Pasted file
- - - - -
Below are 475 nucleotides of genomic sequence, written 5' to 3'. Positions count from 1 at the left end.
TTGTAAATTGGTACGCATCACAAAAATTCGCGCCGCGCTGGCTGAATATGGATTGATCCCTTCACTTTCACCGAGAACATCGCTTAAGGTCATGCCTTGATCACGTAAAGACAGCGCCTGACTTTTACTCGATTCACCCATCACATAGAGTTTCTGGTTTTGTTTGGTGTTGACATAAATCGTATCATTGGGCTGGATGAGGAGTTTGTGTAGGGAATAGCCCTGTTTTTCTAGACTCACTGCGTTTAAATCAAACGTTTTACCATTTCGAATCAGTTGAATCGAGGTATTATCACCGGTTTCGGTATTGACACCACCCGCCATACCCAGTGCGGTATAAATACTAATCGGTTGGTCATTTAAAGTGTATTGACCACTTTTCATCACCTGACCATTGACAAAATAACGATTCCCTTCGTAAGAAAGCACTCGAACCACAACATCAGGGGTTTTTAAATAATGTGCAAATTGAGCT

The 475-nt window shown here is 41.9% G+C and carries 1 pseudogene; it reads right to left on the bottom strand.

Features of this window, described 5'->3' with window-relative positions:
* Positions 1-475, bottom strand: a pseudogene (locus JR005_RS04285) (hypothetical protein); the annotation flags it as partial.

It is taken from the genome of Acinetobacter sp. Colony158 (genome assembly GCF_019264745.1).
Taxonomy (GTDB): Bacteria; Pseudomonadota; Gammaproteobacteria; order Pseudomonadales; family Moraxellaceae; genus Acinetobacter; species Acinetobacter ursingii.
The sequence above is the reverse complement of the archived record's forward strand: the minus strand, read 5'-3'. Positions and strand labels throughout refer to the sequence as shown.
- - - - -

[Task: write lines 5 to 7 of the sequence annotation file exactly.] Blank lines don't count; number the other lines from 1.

* Positions 1-475, bottom strand: a pseudogene (locus JR005_RS04285) (hypothetical protein); the annotation flags it as partial.

It is taken from the genome of Acinetobacter sp. Colony158 (genome assembly GCF_019264745.1).
Taxonomy (GTDB): Bacteria; Pseudomonadota; Gammaproteobacteria; order Pseudomonadales; family Moraxellaceae; genus Acinetobacter; species Acinetobacter ursingii.